The latest version of the Surface Dock was released more than two years ago. And though it gets the job done for most folks who want to use their Surface PCs to power a desktop workstation, or some extra ports, the Dock is lacking in a few key ways that are becoming more apparent thanks to powerful new Surface hardware, technological advancements, and price drops in 4K display technology.
I've been using a Surface Dock daily for the past six months or so, at first with my Surface Pro and now with a Surface Book 2. And while there's a lot to love — it's generally reliable, portable, simple to use and functional — it has a couple of glaring weakness, at least for a subset of advanced Surface users.
Here's a list of reasons why Microsoft needs to release a new Surface Dock, as well as some changes we'd like to see when it does.
Surface Dock may not keep Surface Book 2 charged
As noted, I've been using my 15-inch Surface Book 2 with the Surface Dock. And I haven't had any issues during everyday computing. However, the Surface Dock power supply provides only 90 watts (W), and that charge is distributed to the various gadgets you connect to it. The cord that comes with the Surface Book 2 delivers 102W. Even if you use the 102W cord with the Dock, you're not getting as much power as the Surface Book needs in certain situations.
Our Executive Editor Daniel Rubino recently explained why the Surface Dock is not well suited for use with the 15-inch Surface Book 2, despite the fact that Microsoft's Dock page says it supports that laptop and does not mention any potential power limitations.
[T]he Surface Dock is a few years old now and supplies less power to the Surface Book 2 partially because it allocates some of the power for the other ports (four USB Type-A, Ethernet, and two DisplayPorts) … In other words, having multiple devices and displays connected to the Surface Dock may reduce the overall power to the Surface Book 2, which is usually fine for everyday computing, but when in Best performance, may not be enough.
Surface Book 2 users who want the best possible experience may want to use it along with a monitor and various other devices. And they may want to enable the device's "Best performance" mode. But the Surface Dock could result in power drainage while the device is plugged in, which is unfortunate, at best, and possibly unacceptable for some users.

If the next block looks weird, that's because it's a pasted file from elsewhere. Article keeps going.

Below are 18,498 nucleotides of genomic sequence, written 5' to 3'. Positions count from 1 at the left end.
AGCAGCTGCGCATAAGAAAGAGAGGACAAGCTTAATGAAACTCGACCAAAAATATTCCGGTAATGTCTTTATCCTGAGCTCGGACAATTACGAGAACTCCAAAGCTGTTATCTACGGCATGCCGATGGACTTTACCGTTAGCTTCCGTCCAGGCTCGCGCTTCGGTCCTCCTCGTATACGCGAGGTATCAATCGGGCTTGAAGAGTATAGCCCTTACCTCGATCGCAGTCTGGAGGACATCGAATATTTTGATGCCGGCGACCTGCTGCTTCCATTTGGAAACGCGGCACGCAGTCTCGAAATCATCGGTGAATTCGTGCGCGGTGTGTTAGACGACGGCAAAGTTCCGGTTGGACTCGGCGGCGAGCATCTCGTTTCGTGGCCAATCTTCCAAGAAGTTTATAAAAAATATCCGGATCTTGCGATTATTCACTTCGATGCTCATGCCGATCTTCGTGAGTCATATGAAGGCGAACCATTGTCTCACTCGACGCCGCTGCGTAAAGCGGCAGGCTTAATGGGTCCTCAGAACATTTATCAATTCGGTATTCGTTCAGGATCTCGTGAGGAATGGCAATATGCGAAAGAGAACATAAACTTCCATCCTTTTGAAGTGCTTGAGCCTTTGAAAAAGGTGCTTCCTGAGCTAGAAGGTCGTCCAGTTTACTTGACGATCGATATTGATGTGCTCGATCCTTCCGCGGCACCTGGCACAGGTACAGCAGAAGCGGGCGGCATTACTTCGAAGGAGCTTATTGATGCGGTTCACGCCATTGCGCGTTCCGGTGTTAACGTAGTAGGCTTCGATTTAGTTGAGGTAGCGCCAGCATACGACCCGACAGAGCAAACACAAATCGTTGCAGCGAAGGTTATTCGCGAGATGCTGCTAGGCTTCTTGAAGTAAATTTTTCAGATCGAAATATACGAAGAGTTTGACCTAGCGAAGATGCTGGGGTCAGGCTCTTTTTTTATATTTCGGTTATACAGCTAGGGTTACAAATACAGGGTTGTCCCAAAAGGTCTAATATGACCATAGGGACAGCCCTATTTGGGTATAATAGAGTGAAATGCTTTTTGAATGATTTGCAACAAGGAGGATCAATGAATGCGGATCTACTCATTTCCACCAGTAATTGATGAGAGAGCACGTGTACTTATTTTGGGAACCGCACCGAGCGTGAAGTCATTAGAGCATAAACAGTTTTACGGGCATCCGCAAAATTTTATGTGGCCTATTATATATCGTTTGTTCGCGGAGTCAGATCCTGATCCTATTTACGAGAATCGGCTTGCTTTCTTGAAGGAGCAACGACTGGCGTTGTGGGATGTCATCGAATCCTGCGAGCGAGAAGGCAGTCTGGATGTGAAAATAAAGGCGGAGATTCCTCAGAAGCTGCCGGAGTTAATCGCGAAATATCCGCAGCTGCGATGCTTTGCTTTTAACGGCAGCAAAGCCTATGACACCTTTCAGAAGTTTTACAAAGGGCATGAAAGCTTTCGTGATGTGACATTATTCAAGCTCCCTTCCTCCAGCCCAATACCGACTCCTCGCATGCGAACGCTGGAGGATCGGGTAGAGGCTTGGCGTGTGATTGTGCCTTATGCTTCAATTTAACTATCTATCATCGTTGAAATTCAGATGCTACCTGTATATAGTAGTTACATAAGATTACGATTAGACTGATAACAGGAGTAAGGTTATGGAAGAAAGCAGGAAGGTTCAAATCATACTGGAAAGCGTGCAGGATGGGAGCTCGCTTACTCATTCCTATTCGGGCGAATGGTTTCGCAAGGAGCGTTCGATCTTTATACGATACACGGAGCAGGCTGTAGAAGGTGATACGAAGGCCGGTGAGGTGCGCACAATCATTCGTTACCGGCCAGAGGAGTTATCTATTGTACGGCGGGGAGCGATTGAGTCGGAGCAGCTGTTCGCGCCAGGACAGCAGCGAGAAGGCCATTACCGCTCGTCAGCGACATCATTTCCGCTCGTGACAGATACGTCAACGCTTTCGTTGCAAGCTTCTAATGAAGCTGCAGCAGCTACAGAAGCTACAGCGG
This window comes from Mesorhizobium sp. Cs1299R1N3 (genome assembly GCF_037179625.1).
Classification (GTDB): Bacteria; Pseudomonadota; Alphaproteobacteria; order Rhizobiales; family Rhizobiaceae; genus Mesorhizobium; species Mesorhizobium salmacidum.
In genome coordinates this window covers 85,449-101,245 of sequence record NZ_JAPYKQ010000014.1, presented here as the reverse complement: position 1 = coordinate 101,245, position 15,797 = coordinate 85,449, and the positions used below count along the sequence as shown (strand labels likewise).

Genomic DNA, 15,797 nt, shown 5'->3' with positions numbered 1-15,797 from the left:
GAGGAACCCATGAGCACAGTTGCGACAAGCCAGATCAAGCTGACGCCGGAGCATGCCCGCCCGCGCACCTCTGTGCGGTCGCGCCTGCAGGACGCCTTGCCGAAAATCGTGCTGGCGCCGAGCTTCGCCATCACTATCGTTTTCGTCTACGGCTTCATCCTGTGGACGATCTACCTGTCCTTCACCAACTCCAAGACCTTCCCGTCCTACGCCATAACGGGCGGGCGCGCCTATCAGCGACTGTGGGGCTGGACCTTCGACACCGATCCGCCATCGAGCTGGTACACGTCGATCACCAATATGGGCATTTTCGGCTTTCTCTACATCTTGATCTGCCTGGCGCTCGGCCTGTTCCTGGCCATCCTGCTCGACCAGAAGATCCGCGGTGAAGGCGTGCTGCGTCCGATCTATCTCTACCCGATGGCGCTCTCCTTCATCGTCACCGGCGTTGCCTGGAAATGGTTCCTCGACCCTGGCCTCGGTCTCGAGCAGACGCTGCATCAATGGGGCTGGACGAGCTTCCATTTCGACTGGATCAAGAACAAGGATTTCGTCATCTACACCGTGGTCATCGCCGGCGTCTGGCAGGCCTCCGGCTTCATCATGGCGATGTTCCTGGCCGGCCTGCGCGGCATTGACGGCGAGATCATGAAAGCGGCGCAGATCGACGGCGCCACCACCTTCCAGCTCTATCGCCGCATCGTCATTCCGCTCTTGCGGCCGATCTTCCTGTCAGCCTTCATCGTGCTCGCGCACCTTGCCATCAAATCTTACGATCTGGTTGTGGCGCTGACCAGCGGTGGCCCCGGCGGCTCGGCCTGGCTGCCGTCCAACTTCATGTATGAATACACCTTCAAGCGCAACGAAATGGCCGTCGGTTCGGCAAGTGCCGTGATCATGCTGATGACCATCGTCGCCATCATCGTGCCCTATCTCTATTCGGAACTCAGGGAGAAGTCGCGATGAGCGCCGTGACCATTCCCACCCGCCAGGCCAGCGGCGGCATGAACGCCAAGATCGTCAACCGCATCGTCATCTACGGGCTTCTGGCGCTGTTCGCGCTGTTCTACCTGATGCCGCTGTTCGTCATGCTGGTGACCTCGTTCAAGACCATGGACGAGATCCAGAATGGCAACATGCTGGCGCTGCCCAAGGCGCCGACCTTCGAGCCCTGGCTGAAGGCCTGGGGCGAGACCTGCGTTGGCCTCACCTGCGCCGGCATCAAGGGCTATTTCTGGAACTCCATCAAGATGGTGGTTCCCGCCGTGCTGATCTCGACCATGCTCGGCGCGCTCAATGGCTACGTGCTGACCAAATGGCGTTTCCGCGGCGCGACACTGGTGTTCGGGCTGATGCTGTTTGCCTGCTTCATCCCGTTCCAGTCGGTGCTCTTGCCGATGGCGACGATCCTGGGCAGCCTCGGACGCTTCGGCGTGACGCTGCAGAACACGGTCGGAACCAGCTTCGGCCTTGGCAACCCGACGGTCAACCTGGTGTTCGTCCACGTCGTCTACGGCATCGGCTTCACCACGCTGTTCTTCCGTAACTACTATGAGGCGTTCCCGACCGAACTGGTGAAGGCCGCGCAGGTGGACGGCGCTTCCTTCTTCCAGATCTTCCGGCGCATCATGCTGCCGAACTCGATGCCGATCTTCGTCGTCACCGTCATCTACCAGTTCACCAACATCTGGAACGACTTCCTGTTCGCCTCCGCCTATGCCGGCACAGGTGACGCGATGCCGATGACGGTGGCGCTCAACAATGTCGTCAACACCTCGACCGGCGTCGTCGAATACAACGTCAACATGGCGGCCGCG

Microsoft's Surface Dock is now behind the times, in this regard, and it's not a good look for the company to only offer a Dock that cannot keep up with its highest-end laptop.
Surface Dock's (increasingly) poor port selection
The current Surface Dock has the following ports: two Mini DisplayPorts, one Gigabit Ethernet port, four USB 3.0 ports and one 3.5mm audio-out port. Two years ago, the port array in the Surface Dock was acceptable. Today, not so much.
Why? There is no HDMI. There's no USB-C. And as such, the Dock also doesn't support Thunderbolt 3. All of which are standards these days.
For most Surface users, none of these omissions are deal breakers. But with the release of the Surface Book 2, they start to look like exactly that — omissions — instead of simple design decisions. And as Microsoft updates and releases additional new Surfaces, this will only become more apparent and more unfortunate.
The new Surface Dock needs to have all of these ports, more than one of them in some instances, so that it's "future proof." And Microsoft needs to release it sooner than later, before this becomes an issue for more Surface owners.
What about 4K displays?
Microsoft says the Surface Dock has "two high-definition video ports." But the company is careful to avoid the term 4K. Why?
Though you can connect and use two 4K displays along with your PC via the Surface Dock, the experience is less than ideal. Current Surface devices — not just the Dock, but the PCs themselves — only support 30 frame-per-second (FPS) refresh rates for two displays at true 4K, or at least 3,840 x 2,160 pixels, according to Microsoft.That's not going to provide the experience most people who pay for two 4K displays, and who game or watch 4K content on them, expect, which would require a refresh rate of at least 60 FPS. (The latest Surface PCs can, however, power one 4K display at 60 FPS.)
What's that have to do with the Surface Dock? Right now, not much. But when Microsoft updates some, or all, of its Surface hardware to support true 4K on two or more displays, the Surface Dock needs to be able to keep up.
To sum that all up …
For most Surface users today, the Surface Dock is a suitable, though not perfect, docking solution. To be fair, the current Dock works well for the most part. It's portable and reliable. And it's very easy to set up and use.
But that's not enough. It was released two years ago, and in the tech world, that's a lifetime. It's also quite clunky and doesn't really fit the Surface aesthetic. But those a minor complaints.
The bottom line is that it's time for Microsoft to release an updated version of the Surface Dock, so all the potential problems described in this post become nonissues instead of genuine gripes.
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